What’s the reason for such a voting discrepancy?

Let’s pose a few ideas.

Option 1: Do conservatives have a more literal view of the constitution? As such, their role as “advice and consent” hinges more on whether a candidate is worthy of such a nomination regardless of whether they agree with his or her political persuasion? Ginsburg might be a good study here. She was clearly a judge with a very liberal voting record. She was even a member of the board of directors of the ACLU. Clearly liberal. Yet, qualified—even Republicans agreed by joining the Democrats in approving her appointment with an astonishing 96-3 vote. While something like that won’t happen today, you’ll still notice that Kagan and Sotomayor’s confirmations were much easier than all Republican-appointed justices since Roberts.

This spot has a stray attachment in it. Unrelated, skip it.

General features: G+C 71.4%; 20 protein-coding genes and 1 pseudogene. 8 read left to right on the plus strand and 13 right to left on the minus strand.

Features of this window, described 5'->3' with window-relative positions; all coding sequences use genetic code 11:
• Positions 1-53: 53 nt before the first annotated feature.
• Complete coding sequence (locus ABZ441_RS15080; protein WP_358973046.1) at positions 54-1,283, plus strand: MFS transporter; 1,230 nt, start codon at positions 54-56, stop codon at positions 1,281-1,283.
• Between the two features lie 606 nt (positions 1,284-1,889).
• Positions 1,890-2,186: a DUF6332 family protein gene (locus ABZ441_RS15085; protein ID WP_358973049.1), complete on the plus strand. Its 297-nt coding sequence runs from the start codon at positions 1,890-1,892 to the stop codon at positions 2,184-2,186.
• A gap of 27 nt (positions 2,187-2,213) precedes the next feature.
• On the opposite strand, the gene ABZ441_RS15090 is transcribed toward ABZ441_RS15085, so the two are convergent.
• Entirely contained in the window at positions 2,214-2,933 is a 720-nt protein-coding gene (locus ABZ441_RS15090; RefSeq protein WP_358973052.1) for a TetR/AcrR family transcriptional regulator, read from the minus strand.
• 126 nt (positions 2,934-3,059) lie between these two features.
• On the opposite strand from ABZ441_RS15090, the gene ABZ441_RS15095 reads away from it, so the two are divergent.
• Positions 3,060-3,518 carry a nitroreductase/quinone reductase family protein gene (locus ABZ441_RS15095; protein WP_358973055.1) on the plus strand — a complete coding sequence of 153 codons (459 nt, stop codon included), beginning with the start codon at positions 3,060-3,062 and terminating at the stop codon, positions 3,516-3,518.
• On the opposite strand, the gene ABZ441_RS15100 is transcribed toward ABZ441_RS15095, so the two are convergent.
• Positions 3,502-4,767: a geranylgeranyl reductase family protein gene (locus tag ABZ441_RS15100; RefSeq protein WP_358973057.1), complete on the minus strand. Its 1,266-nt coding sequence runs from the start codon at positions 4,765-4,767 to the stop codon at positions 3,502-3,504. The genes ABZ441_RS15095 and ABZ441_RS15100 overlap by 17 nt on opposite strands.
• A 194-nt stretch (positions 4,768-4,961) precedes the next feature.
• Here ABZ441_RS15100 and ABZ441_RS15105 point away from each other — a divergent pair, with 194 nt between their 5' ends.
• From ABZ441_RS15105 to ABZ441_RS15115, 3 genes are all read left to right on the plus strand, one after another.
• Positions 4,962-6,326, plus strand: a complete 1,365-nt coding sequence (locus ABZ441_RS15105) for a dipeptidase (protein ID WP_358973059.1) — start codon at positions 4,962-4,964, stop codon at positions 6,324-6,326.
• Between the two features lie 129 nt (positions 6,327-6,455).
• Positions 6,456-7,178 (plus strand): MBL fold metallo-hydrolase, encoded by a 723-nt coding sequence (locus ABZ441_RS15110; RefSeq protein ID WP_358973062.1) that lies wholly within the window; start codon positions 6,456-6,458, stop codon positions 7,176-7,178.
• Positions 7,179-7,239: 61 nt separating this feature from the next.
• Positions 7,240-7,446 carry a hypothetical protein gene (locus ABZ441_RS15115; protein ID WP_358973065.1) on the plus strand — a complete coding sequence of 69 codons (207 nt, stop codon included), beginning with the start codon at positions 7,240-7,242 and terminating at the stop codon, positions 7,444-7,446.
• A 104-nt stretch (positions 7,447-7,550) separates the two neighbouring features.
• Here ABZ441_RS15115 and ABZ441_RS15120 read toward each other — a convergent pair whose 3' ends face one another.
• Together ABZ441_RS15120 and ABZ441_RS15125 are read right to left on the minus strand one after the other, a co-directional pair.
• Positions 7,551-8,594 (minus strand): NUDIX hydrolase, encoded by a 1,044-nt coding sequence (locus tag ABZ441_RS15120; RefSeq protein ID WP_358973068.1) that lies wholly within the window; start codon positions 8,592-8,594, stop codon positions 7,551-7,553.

Option 2: Are liberals more aggressive in seeking their progressive agenda through the court systems? As such, they purposefully seek to confirm justices who they deem to be progressive and are more contentious with those candidates whom they deem will be a hinderance to progressivism? I think this is doubly true with the Kavanaugh nomination because of its significance related to Roe v. Wade.

Option 3. It’s all random?

Option 4: You make the call!

Here is a list of the last nine justices confirmed to the Supreme Court. What will be Kavanaugh’s numbers – if he makes it?

Gorsuch 54-45 (Trump)

Kagan 63-37 (Obama)

Sotomayor 68-31 (Obama)

Alito 58-42 (G. W. Bush)

John Roberts 78-22 (G. W. Bush)

Ginsburg 96-3 (Clinton)

Steven Breyer 87-9 (Clinton)

Thomas 52-48 (G. H. W. Bush)

David Souter 90-9 (G. H. W. Bush)

Whatever these numbers ultimately mean, Trump is going to have to fight and scrape for any of his nominations to get through, and if he did have to appoint a successor to Ginsburg, don’t hold your breath for 96 voting to confirm. Those days are long gone.